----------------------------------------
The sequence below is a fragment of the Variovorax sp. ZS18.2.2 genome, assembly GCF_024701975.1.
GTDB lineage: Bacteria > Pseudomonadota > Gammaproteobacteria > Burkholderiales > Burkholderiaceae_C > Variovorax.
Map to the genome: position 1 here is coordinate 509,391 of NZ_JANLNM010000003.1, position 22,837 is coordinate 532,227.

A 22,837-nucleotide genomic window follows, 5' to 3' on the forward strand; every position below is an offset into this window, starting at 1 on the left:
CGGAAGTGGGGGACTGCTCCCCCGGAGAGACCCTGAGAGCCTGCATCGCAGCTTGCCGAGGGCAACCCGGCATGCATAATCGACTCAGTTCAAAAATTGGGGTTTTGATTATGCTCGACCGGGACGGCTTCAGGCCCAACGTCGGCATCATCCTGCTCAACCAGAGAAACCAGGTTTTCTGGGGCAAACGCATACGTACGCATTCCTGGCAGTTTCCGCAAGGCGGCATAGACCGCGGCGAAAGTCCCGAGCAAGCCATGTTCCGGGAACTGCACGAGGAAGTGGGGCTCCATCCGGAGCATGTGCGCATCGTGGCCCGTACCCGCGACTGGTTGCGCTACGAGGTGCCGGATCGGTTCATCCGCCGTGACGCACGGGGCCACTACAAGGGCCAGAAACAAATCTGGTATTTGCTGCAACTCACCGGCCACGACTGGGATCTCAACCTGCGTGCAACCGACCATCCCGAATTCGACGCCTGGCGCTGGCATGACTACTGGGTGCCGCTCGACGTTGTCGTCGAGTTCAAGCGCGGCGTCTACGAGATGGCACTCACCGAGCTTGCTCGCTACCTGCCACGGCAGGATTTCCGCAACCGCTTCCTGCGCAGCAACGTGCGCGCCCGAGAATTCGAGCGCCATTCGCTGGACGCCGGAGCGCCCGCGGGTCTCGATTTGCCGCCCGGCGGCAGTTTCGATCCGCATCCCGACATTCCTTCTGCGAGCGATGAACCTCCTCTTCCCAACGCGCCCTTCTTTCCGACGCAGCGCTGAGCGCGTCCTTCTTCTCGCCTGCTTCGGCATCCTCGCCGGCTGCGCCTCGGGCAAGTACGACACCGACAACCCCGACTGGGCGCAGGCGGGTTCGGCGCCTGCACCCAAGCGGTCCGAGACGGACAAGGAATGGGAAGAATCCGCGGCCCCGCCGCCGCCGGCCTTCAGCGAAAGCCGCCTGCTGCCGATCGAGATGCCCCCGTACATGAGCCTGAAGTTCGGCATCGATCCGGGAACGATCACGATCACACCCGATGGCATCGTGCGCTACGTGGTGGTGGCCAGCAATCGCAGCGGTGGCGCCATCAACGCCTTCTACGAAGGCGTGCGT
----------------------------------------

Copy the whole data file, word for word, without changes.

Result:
The sequence below is a fragment of the Variovorax sp. ZS18.2.2 genome, assembly GCF_024701975.1.
GTDB lineage: Bacteria > Pseudomonadota > Gammaproteobacteria > Burkholderiales > Burkholderiaceae_C > Variovorax.
Map to the genome: position 1 here is coordinate 509,391 of NZ_JANLNM010000003.1, position 22,837 is coordinate 532,227.

A 22,837-nucleotide genomic window follows, 5' to 3' on the forward strand; every position below is an offset into this window, starting at 1 on the left:
CGGAAGTGGGGGACTGCTCCCCCGGAGAGACCCTGAGAGCCTGCATCGCAGCTTGCCGAGGGCAACCCGGCATGCATAATCGACTCAGTTCAAAAATTGGGGTTTTGATTATGCTCGACCGGGACGGCTTCAGGCCCAACGTCGGCATCATCCTGCTCAACCAGAGAAACCAGGTTTTCTGGGGCAAACGCATACGTACGCATTCCTGGCAGTTTCCGCAAGGCGGCATAGACCGCGGCGAAAGTCCCGAGCAAGCCATGTTCCGGGAACTGCACGAGGAAGTGGGGCTCCATCCGGAGCATGTGCGCATCGTGGCCCGTACCCGCGACTGGTTGCGCTACGAGGTGCCGGATCGGTTCATCCGCCGTGACGCACGGGGCCACTACAAGGGCCAGAAACAAATCTGGTATTTGCTGCAACTCACCGGCCACGACTGGGATCTCAACCTGCGTGCAACCGACCATCCCGAATTCGACGCCTGGCGCTGGCATGACTACTGGGTGCCGCTCGACGTTGTCGTCGAGTTCAAGCGCGGCGTCTACGAGATGGCACTCACCGAGCTTGCTCGCTACCTGCCACGGCAGGATTTCCGCAACCGCTTCCTGCGCAGCAACGTGCGCGCCCGAGAATTCGAGCGCCATTCGCTGGACGCCGGAGCGCCCGCGGGTCTCGATTTGCCGCCCGGCGGCAGTTTCGATCCGCATCCCGACATTCCTTCTGCGAGCGATGAACCTCCTCTTCCCAACGCGCCCTTCTTTCCGACGCAGCGCTGAGCGCGTCCTTCTTCTCGCCTGCTTCGGCATCCTCGCCGGCTGCGCCTCGGGCAAGTACGACACCGACAACCCCGACTGGGCGCAGGCGGGTTCGGCGCCTGCACCCAAGCGGTCCGAGACGGACAAGGAATGGGAAGAATCCGCGGCCCCGCCGCCGCCGGCCTTCAGCGAAAGCCGCCTGCTGCCGATCGAGATGCCCCCGTACATGAGCCTGAAGTTCGGCATCGATCCGGGAACGATCACGATCACACCCGATGGCATCGTGCGCTACGTGGTGGTGGCCAGCAATCGCAGCGGTGGCGCCATCAACGCCTTCTACGAAGGCGTGCGT